After Years of Anticipation, Expectation, & Perfectionism, Jazz Cartier Delivers with
Evan Dale // Jul 28, 2018
For the Jazz Cartier audience, fans of the Toronto soundscape, and just hip-hop listeners in general, Fleurever has been a long time coming. Not simply the time since the project was announced in 2016, but really from the time LaFleur first made a name for himself on a global scale, the world has waited patiently for a project worthy of his immense expectation - expectation that, even with the release of his 2015 debut album, Hotel Paranoia, has never come to fully endowed fruition. But that all changes with Fleurever whose gait and weight are immeasurable against Cartier’s prior endeavors.
Fleurever is not so much an exhibition of Cartier’s sound as it is a bold, wholesome display of his take on modern hip-hop’s immensity. But with the breadth of such an undertaking, he is able to show fully what his fans have always known him to have in the bag - everything. He certainly reimbursed our collective assurance that his ability to start a riot was in check with each single leading up to Fleurever’s release. Tackling the broad strokes of high-energy, high-fidelity hip-hop trends, angsty, bass-bending tracks like RIGHT NOW which takes the modern direction for repetitive and head-banging choruses, and builds upon it a set of vocally-supplemented and lyrically-endowed verses à la SAINt JHN; GODFLOWER which carefully tightropes the emotionally blending worlds of electronic, pop-punk, and hip-hop with his especially potent energies in form of which Travis Scott would approve; WHICH ONE, a selectively hype and ignorant explosion reminiscent of Atlanta’s tier; and TEMPTED, lyrical and sensual silk converging with the modern bounce of Toronto’s innovative soundscape, collectively set the stage for a full-length album primed as a 45-minute thesis on the state of high-fidelity, dark-energy, melodic hip-hop. But what we got instead was something different. Something altogether more well-rounded – more Jazz Cartier.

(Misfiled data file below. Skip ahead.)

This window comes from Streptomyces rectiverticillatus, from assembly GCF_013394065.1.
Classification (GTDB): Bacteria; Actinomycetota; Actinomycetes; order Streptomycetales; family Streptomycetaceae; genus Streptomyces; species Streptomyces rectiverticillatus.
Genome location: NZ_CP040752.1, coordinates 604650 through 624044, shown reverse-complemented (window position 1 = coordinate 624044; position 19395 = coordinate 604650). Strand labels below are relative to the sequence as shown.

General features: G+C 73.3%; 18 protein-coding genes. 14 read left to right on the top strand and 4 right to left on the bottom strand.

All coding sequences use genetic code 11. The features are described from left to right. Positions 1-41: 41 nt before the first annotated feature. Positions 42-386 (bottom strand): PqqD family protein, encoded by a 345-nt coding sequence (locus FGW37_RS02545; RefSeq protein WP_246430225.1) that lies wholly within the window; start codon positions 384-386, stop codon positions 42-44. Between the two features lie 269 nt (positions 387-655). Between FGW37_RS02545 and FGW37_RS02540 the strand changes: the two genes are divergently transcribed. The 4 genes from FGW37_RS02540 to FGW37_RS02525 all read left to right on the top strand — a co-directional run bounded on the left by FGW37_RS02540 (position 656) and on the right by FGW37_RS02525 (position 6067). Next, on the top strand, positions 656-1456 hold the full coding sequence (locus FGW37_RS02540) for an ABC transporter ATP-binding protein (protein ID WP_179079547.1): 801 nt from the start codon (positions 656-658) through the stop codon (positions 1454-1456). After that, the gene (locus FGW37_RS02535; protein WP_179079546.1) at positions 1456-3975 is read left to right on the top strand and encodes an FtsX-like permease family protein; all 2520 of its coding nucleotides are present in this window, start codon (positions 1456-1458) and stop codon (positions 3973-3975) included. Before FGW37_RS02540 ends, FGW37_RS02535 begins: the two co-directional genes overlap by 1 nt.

It’s not that Fleurever at any point can be described as an album of subtlety. Even its most seemingly somber of tracks, SOUL SEARCHER, IDWFIL, and FENCING WITH FLOWERS possess a certain energy LaFleur seems incapable of escaping. But, wayward of that energy – a signature that without any of his tracks would lose their identity – Cartier explores and unearths so much more of hip-hop and so much more of his own ability than his singles led us to assume.
Energy and angst aside, Cartier has always been a lyrical powerhouse, but has had well-documented trouble balancing penmanship with his need to indulge in sonic explosiveness. But those troubles have seemingly been overcome. Fleurever is an absurd tear of sonic mood swings and unpredictable shifts in dynamic delivery kept in check by LaFleur’s balance. Undeniable lyricism, unavoidable energy, and bold, experimental production (predominantly at the hands of longtime friend and collaborator KTOE) make Fleurever a project impossible to exist in any space outside of Cartier’s twisted carnival anti-reality. And yet, it works.
It works because LaFleur has evolved into the all-encompassing sort of artist necessary to pull together a colorful swatch of vibrant modern stylings underneath the vast umbrella of his indisputably unique and at last matured sound. He is, at this moment, the most well-rounded, broadly-styled artist representing the hip-hop community’s furthest reaches. He is also one of its most unique, unmissable, and at times even bizarre figures.
It’s a lovely thing to see an artist who has long been held in such high regard but has perhaps unfairly gauged against the shadow of his eventual promise, exceed that looming expectation. With Fleurever, and with Jazz Cartier’s decision-making not only to batten down his personal texture, but to take creative risks and explore unfamiliar musical territory, has done just that.
It’s not a work of perfection, but no artist’s best work has ever been their cleanest and most error free. And this project is at this point, undoubtedly Jazz Cartier’s best work, setting a standard for the theatrics and energy of the modern scene and once again setting an impossibly high personal bar that he will likely someday surpass again.
If and until that day comes, we’ll always have Fleurever.